Principles and Best Practices of Successful Business Incubation

 Principles and Best Practices of Successful Business Incubation

In 1996, NBIA’s board of directors developed a set of industry guidelines to help incubator managers better serve their clients. Since that time, NBIA research has consistently shown that incubation programs that adhere to the principles and best practices of successful business incubation generally outperform those that do not. The following industry guidelines are replicable and broadly applicable to incubation programs around the world, regardless of their focus or mission.

Two principles characterize effective business incubation:

  1. The incubator aspires to have a positive impact on its community’s
    economic health by maximizing the success of emerging companies.
  2. The incubator itself is a dynamic model of a sustainable, efficient business operation.

Model business incubation programs are distinguished by a commitment to incorporate industry best practices. Management and boards of incubators should strive to:

  • Commit to the two core principles of business incubation
  • Obtain consensus on a mission that defines the incubator’s role in the community and develop a strategic plan containing quantifiable objectives to achieve the program mission
  • Structure for financial sustainability by developing and implementing a realistic business plan
  • Recruit and appropriately compensate management capable of achieving the mission of the incubator and having the ability to help companies grow
  • Build an effective board of directors committed to the incubator’s mission and to maximizing management’s role in developing successful companies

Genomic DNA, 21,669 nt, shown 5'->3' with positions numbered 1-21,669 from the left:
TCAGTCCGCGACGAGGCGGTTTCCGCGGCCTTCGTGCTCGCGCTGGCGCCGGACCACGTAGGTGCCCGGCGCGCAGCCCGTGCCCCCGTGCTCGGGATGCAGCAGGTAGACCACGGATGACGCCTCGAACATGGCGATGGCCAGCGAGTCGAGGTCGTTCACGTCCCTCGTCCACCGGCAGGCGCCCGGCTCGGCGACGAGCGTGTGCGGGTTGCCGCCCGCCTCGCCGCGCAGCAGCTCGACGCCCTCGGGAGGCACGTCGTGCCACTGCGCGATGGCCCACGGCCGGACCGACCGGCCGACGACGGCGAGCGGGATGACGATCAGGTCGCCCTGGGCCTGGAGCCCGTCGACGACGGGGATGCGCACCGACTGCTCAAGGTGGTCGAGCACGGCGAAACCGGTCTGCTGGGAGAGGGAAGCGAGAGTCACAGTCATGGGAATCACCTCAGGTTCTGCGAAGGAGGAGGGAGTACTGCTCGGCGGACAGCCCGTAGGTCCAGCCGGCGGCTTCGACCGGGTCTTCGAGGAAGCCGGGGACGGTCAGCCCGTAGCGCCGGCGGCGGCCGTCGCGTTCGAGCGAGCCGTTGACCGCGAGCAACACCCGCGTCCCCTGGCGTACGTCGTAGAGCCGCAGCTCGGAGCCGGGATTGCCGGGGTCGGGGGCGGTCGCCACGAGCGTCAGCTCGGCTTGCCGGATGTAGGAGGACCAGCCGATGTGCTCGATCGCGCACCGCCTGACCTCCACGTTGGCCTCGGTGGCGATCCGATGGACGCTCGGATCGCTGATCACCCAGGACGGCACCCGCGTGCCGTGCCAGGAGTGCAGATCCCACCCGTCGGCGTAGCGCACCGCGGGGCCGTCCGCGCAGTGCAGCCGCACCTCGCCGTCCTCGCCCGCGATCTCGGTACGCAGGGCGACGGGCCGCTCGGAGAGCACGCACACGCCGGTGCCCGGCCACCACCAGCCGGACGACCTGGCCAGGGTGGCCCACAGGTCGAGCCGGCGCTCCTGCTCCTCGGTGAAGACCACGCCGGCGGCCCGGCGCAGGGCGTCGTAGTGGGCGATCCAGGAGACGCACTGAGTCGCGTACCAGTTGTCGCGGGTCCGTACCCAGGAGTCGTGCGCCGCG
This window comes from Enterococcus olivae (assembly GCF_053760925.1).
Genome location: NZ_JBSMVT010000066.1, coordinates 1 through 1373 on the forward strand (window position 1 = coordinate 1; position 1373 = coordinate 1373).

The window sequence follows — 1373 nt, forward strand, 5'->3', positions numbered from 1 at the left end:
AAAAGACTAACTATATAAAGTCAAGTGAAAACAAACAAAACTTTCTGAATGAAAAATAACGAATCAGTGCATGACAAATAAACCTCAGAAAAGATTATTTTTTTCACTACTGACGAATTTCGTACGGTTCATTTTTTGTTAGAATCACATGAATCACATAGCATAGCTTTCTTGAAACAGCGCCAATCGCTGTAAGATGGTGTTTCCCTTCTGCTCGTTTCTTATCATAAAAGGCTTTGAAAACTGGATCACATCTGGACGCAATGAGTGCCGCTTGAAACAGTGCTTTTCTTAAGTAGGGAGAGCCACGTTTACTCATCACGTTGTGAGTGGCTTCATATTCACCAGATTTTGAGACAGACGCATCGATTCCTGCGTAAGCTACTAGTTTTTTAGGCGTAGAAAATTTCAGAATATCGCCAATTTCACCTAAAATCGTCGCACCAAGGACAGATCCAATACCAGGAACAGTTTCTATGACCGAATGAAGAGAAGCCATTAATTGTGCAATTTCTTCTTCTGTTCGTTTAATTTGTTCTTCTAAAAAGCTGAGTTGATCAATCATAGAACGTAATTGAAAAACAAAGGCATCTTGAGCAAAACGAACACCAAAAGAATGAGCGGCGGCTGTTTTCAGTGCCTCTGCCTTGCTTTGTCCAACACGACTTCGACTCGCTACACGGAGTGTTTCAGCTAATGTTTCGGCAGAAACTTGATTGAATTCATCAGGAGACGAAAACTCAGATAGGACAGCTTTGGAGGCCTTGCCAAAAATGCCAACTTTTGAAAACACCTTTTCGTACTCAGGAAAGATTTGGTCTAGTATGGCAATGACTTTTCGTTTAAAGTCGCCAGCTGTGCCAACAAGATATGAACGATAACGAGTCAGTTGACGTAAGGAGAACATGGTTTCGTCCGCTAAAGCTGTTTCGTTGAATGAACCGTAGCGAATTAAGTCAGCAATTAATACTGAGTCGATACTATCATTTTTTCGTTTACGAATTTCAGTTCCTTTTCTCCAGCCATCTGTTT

• Prioritize management time to place the greatest emphasis on client assistance, including proactive advising and guidance that results in company success and wealth creation
  • Develop an incubator facility, resources, methods and tools that contribute to the effective delivery of business assistance to client firms and that address the developmental needs of each company
  • Seek to integrate the incubator program and activities into the fabric of the community and its broader economic development goals and strategies
  • Develop stakeholder support, including a resource network, that helps the incubation program’s client companies and supports the incubator’s mission and operations
  • Maintain a management information system and collect statistics and other information necessary for ongoing program evaluation, thus improving a program’s effectiveness and allowing it to evolve with the needs of the clients

Developed by NBIA, with credit to the book, Growing New Ventures, Creating New Jobs: Principles and Practices of Successful Business Incubation, Rice M. and Matthews J., 1995.